While meat (mutton) is hung indoors in the hjallur, a special kind of storehouse or shed with at least one, often two sides being made of laths, so that the wind can blow through and thus keeping it dry but cold (Fig. 6, the fish is dried outdoors. For drying, the fish are tied together in pairs (fiskagreipa) at the tail and hung up under the roof outside. Small fish are best suited for air-drying. In addition, fish is sometimes dried on the fishing-boats, by hanging them to expose them to the sun and wind. When the fish starts to dry they are termed visnaður. Such visnaður fish (for instance saithe) can be eaten, but the skin should be removed before boiling it. After two to three weeks (depending on the weather conditions) they become ræst, but the difference between visnaður and ræst is fleeting. Later the fish are referred to as turrur, when it is fully dried. Turrur fiskur, which is rather expensive today, is eaten with fat (blubber or butter), either on its own as a snack, or with boiled potatoes as lunch or evening meal.
The steps deployed in the fermentation process are therefore important for making the fish taste good, and convey the breadth of culinary knowledge necessary for their continued procurement and consumption. If the weather turns humid during the drying process the fermentation will be interrupted, and the flesh of the fish will consequently spoil. For best results it is important to be observant, meticulous, and take good care of the fish while drying. Only the careful get preferable results. It is therefore necessary for the husband who is in charge of the drying to check the fish regularly, and if necessary move them to another spot under the roof (Fig. 7). In the past, when the fish was fully prepared, it was customarily stored in the hjallur. Today it is usually stored in the freezer.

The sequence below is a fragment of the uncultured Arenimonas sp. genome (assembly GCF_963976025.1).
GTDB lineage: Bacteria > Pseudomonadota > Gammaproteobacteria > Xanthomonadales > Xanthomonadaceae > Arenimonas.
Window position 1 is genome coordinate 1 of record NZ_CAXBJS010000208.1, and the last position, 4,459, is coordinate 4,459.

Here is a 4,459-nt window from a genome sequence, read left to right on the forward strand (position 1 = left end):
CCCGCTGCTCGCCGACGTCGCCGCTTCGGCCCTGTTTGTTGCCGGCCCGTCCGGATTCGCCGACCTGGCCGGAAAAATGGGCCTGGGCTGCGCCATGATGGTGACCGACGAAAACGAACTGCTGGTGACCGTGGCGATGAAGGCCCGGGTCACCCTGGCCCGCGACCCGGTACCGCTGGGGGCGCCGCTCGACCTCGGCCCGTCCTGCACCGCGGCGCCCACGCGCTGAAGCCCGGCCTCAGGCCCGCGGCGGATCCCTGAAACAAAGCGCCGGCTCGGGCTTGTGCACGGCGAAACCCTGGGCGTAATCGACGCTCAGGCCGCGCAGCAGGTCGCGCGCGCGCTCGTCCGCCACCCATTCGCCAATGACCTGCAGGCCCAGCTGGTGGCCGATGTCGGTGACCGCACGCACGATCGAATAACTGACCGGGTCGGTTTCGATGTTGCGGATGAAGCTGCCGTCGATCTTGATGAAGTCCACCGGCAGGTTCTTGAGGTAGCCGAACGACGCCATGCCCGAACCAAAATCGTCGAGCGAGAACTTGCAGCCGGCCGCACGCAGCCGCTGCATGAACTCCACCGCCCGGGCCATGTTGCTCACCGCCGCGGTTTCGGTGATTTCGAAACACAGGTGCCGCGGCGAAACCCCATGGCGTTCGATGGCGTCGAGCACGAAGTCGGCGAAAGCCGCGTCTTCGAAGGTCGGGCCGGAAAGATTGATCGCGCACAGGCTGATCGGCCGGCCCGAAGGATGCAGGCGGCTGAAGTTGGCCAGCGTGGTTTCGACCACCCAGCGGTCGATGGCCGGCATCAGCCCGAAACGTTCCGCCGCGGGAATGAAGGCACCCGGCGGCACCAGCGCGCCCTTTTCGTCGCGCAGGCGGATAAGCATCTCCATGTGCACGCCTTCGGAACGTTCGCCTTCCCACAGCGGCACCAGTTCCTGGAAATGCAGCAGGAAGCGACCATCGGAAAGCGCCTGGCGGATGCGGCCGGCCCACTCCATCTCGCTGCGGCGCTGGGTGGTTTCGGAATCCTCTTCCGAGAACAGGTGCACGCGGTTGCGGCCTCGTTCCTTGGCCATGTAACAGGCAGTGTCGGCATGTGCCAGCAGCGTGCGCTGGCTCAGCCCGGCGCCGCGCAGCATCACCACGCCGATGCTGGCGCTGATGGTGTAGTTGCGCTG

Air-dried fermented fish is usually eaten cooked. The entire fish boiled together with the peeled off skin in salted water for 20 to 40 min. No other seasonings are added. When it is done, the skin and bones are removed on the plate and the fish is eaten with fat (garnatálg, sperðil or whale blubber) and boiled potatoes. The nutritional value of air-dried fermented cod is measured as energy per 100 g net: 622 kJ 36.4 g protein 0.09 g fat .
Up until a few decades ago, fermented cod head were also commonly eaten. This dish, called grunnishøvd, is made of cod heads which had been put in a bag with hay and kept in a cold room for three to four weeks. Although this dish has a particularly strong smell, it is cleaned and cooked accordingly for dinner [38, 55]. Although it was commonly eaten a few decades ago, it is increasingly difficult to find today.
In addition to serving as food for humans, wind-dried saithe was also used as supplementary winter fodder for cattle. It was valued as a protein-rich fodder during a season when grass was rare and the hay harvested from the small stripes of meadows were of lower quality .
Contemporary Faroese community is a late-modern high-tech welfare state. As with other Nordic countries, the Faroese food culture is rapidly changing as new interests and tastes are introduced through many channels . However, despite the influx of agro-industrial food products through convenience stores and supermarkets, many centuries-old dishes are still served. Dried and fermented mutton and several other local specialities are sought after rather expensive food, hard to get for the increasing urban population, but still eaten on holidays and festive occasions. They fit well on the buffet-style kalt bord (smorgasbord) usually served at festive occasions at rites of passage, such as Lutheran confirmation and wedding parties, both parties usually attended by large numbers of kinfolk, colleagues and neighbours . This is especially true for traditional dishes such as fully dried fish, dry-salted whale blubber, cold cooked ræstkjøt and raw well-dried skerpikjøt (both made of air-dried mutton), all of which are served at large festive gatherings. Such traditional festive foods while expensive, are regarded as symbols for Faroese national culture, the “real” Faroese cuisine [56, 57]. These dishes were for instance depicted on postage stamps in 2007 (Fig. 8).